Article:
Storefront Hitchcock (1998) 720p

Movie Poster
Storefront Hitchcock (1998) - Movie Poster
Documentary | Music
Frame Rate:
23.976 fps
English 2.0  
Run Time:
77 min
IMDB Rating:
6.5 / 10 
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Directors: Jonathan Demme [Director] ,

Movie Description:
Rock-music lover and feature-film director Jonathan Demme takes on eccentric British singer-songwriter, Robyn Hitchcock, in an ambitious concert film. Setting up a stage in a New York storefront, Hitchcock plays with his back to the glass, while an audience looks on inside and passersby view the action through the window.


  • Storefront Hitchcock (1998) - Movie Scene 1
  • Storefront Hitchcock (1998) - Movie Scene 2
  • Storefront Hitchcock (1998) - Movie Scene 1

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Dull, harsh & off key

Yes, Awful. Dated by the time I see this. Our singer in a self indulgent rant about things gone by. Thankfuly warned ahead of time by our opening credits that there will be 15 songs. Better to have been sung in his personal shower. Off key voice that cracks and scratches it's way through some of the most awfully written lyrics. The music in a basic form, any high schooler could follow.

Not impressed to say the least, a complete waste of my time. Smallish, unseen audience, must be close family and friends because someone is clapping after the songs. The onlookers in the background are amusing, but then the curtain closes and we see Hitchcock in a dark, candlelight setting rambling on about who knows what, and then you start to miss the actual entertainment from the street side of things.

Hair whipping? Really? His hair is short and has enough hairspray to hold back a gale force wind, yet he's trying to flip something from his face?

His in between song ramblings I could clearly do without. Is this some kind of British humor? I just didn't get it. His tidbits of personal reflection I could do without. Could have shaved off painful minutes if it was left on the cutting room floor. I can clearly see why I've never heard of this guy and his act. And why it grossed $3,000 at a box office? Must have been that set of close family and friends watching the movie to see if they were in it?

Sorry, this one's a loser.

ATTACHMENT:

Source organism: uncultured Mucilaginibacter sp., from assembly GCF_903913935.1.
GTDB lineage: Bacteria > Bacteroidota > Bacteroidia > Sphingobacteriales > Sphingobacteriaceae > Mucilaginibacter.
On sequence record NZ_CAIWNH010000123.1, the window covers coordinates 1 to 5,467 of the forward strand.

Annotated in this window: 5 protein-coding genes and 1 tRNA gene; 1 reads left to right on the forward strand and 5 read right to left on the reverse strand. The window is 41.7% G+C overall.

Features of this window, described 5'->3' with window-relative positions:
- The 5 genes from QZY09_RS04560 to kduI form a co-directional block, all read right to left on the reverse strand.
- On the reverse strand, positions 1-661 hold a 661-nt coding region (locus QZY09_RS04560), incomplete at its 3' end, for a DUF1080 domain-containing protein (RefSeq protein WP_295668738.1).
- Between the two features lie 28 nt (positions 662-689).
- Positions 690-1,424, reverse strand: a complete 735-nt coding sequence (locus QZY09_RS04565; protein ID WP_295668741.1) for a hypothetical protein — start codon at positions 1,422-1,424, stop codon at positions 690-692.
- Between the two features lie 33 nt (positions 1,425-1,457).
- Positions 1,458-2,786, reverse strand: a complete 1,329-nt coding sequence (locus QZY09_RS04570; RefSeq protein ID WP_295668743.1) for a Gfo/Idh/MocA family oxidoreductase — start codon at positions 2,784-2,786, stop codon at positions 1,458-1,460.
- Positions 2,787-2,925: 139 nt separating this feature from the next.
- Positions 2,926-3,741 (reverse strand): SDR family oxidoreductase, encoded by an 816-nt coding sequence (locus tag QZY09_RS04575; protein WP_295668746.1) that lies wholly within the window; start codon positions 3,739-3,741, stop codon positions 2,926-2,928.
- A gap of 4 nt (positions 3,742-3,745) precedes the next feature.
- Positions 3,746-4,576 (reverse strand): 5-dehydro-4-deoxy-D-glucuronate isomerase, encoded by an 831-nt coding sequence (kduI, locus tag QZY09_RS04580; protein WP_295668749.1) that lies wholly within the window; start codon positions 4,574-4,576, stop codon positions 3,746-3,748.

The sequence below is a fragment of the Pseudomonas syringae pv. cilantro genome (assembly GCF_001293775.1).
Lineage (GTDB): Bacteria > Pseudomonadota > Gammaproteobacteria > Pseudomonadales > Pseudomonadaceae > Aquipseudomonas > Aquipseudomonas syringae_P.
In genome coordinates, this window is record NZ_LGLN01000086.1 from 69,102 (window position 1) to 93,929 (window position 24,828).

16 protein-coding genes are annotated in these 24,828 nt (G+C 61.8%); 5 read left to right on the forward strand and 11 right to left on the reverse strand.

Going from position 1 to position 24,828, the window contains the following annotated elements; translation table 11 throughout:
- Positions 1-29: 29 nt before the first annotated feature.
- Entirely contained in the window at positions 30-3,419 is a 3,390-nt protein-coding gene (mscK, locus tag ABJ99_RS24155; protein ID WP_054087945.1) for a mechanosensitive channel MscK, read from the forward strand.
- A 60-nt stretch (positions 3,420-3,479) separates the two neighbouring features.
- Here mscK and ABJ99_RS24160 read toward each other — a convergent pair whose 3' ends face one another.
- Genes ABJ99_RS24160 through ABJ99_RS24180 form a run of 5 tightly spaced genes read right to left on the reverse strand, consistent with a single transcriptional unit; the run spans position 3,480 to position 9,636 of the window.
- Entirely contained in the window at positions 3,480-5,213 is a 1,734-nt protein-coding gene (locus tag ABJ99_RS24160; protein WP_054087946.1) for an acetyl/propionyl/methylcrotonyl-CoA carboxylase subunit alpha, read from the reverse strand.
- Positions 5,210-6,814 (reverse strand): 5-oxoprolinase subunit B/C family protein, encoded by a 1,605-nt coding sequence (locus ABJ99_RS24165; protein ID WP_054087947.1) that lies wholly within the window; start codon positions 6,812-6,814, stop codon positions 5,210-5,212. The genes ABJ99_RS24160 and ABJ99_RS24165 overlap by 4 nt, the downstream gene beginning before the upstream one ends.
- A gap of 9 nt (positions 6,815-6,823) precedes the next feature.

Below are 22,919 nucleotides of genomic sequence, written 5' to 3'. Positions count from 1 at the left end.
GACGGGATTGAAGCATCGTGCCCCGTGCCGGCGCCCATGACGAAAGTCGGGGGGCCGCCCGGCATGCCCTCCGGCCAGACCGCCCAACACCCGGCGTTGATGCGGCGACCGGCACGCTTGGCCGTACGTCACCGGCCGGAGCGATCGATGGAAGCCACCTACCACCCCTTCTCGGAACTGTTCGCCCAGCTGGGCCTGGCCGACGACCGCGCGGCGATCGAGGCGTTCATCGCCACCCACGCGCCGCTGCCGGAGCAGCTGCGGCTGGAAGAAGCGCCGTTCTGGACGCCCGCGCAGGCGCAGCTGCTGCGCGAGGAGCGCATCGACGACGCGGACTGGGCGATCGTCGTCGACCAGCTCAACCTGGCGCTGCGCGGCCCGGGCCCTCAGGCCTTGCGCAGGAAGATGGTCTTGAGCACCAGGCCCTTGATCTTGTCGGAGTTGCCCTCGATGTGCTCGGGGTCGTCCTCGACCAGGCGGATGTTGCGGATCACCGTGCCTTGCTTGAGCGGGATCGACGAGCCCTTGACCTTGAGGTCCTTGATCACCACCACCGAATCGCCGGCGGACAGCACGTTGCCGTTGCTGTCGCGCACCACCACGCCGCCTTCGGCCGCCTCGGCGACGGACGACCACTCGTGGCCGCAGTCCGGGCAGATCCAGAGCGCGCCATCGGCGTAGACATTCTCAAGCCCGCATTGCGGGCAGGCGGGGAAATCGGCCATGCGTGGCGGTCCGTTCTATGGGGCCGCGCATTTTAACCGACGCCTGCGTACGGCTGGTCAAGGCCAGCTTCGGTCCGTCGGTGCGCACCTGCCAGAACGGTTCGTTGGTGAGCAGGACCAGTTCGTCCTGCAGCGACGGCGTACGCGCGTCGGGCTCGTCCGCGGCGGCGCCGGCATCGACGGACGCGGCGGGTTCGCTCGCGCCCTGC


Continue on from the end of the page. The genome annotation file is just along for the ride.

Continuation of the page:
Dull concert film

English singer songwriter Robyn Hitchcock (no relation to Sir Alfred) became a cult performer in the 1980s through the American college radio circuit. He made during that time some good, though perhaps overrated, records. Their lyrics were odd and eccentric, the music somewhat reminiscent of the rock of the late 60s (Pink Floyd legendary founder Syd Barrett is a name that came up in many profiles about him). In 1998, he decided to make a concert film, directed by none other than Jonathan Demme, who has directed the Talking Heads' widely acclaimed Stop Making Sense. Unfortunately, this movie is really disappointing, a concert film as dull as it can possibly be. We have a single camera fixing at Robyn blurting out his songs with an acoustic guitar and without much interest in a stage set in a deserted shop (thus the title, I guess). There is no audience inside, but wee see the people on the street outside passing by, occasionally stopping and looking what is going on inside. The songs are punctuated by some unfunny and rambling comments by Robyn. Unless you are a committed Robyn fan, you can safely skip this.


I finally saw the movie today. It was on the Sundance Channel.

I love Robyn's music and have had the good fortune to seem him twice in concert. This replicated those experiences.

You can't truly appreciate Robyn by just listening to a CD. He has such a unique outlook on everything and tells the most interesting stories.

That's what makes the movie valuable as a chronicle of Robyn. It captures his music and some of his stories.

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